The fellas over at Speedhunters.com have found a pretty good way to spend their time. Together with KW, the two companies have paired up to build a special Toyota GT-86 drift car that comes with a ridiculous body kit and an even more ridiculous Toyota Supra engine. It even has a cool new name: the 86X.
To give the car a decidedly drifty look, Speedhunters and KW fitted a TRA Kyoto 6666 Customs GT Rodeo Special Rocket Bunny wide body prototype fender conversion on the sports car to go with a new livery design that was done by the fine folks over at As Technical University. In order to give the car a full drifting dress down, the entire interior was modified to serve its drifting purpose. Instead of the usual digs that come with a GT-86, KW and Speedhunters took all the unneeded components out in favor of FIA seats, a GS Performance steering wheel, a Takata FIA harnesses, an automatic circuit breaker setup, custom dashboard switches, a throttle pedal assembly, and a custom steering column.
The 86X Drift Car will also be set up with two different 2JZ-GTE Supra engines, one of which produces 640 horsepower and 605 lb/ft of torque. The second engine - a 3.4-liter 2JZ-GTE Supra engine - will produce a staggering 800 horsepower and 738 lb/ft of torque. The powertrain is then mated to a four-speed transmission from Mid-Valley. The car also uses an Advanced Clutch Technology (ACT) triple disc race clutch and an ACT custom flywheel, a driveshaft courtesy of Ingar at Powertrain, and rear axles by The Driveshaft Shop.
All in all, the project took only 37 days to finish and has already competed in a number of drift competitions in Europe.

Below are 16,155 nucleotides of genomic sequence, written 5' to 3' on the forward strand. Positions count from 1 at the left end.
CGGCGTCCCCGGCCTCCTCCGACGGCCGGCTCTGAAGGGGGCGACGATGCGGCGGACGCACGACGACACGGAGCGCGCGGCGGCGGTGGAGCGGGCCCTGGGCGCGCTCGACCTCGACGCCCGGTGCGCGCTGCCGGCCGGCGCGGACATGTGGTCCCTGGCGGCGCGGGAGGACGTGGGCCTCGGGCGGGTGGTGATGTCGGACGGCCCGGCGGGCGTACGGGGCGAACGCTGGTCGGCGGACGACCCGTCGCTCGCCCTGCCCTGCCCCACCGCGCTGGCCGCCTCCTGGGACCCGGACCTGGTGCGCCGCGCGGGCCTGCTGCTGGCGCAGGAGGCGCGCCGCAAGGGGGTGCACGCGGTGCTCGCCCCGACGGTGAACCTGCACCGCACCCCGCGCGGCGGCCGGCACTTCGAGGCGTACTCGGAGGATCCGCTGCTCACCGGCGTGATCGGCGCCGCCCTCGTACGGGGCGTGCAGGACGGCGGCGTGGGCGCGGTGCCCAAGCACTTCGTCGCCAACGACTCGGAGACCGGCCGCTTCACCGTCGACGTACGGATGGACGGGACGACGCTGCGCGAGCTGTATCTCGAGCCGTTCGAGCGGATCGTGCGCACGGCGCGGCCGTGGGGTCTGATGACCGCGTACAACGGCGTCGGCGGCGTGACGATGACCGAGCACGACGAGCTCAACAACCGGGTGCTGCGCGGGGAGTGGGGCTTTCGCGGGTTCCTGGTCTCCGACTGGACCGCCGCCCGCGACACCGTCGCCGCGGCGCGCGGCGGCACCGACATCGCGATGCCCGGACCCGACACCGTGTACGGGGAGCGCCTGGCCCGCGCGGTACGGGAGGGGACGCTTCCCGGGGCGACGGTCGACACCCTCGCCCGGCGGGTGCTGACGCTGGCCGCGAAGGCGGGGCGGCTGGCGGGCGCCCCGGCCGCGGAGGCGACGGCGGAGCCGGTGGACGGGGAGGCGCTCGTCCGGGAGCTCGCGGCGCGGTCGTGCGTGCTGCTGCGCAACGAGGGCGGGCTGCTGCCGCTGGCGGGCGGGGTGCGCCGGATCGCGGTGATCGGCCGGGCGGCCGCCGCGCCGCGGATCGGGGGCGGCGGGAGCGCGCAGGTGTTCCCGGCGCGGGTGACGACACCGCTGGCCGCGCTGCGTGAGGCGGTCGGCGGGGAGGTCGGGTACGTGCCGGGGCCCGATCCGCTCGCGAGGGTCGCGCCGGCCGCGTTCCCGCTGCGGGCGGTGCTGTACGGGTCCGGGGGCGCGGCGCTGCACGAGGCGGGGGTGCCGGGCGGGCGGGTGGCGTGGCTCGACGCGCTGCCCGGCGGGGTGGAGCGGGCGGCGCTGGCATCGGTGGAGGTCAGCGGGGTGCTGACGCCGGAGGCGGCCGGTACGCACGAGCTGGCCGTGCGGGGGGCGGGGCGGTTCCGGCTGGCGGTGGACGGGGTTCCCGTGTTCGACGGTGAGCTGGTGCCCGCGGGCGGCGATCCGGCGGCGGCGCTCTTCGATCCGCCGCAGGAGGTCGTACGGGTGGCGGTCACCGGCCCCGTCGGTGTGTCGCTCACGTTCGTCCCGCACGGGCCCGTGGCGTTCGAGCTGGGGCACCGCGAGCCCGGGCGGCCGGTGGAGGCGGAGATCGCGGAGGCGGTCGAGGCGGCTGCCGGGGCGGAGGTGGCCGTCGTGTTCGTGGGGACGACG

The Japanese automaker recently announced that they’re bringing their new sports coupe to the Production Class of the British 24-hour Endurance Race. It will see action dressed with a livery inspired by the 1980’s British Touring Car Championship-winning AE86 Corolla GT. As it currently stands, the car is still under development at the Buckinghamshire Technical Center of GPRM, these are the same folks responsible for building the BTCC Toyota Avensis racer from a few years ago.
Full specifications have not yet been revealed, but according to Toyota, the race-spec GT 86 will carry a host of racing modifications that the company explains will turn the sports car into a "competitive track machine" that will retain as much of the production version’s specification as possible.
"We are concentrating our efforts on stripping back the chassis, lightening and strengthening it and of course equipping it with a roll cage and all the other safety gear required, as well as quick-refuelling equipment," said GPRM’s Gary Blackham.
"Other than that, the GT86 will remain essentially in road car form."
Since the British 24 Hour Endurance Race won’t begin until the weekend of September 22nd at the Silverstone Grand Prix, we’ll have more time to find out more about this race-spec GT 86 race car before it makes its endurance debut.
Turns out, they didn’t wait until the last part of 2012 to let everyone know that they are, in fact, working on the Toyota sports coupe. Now, the program isn’t complete yet, but these photos, which the Japanese tuner released, certainly give us an idea of what those guys have been working on.
The aero kit appears to include a slew of new components, including a more aggressive front apron, new side skirts, and front fender vent parts. Over at the back, there’s a new spoiler that’s attached to the car’s boot, a new rear apron that connects to an integral diffuser, and a departure from the dual exhaust set-up in favor of a quad-pipe exhaust system. Finally, a new set of wheels have been fitted to the GT-86 while a lowered sports suspension gives the car a racy look.
Wald International will have more to do on this car with the Japanese tuner earmarking an end of 2012 release of the program. Be sure to wait for that because we’re certainly expecting something impressive from Wald.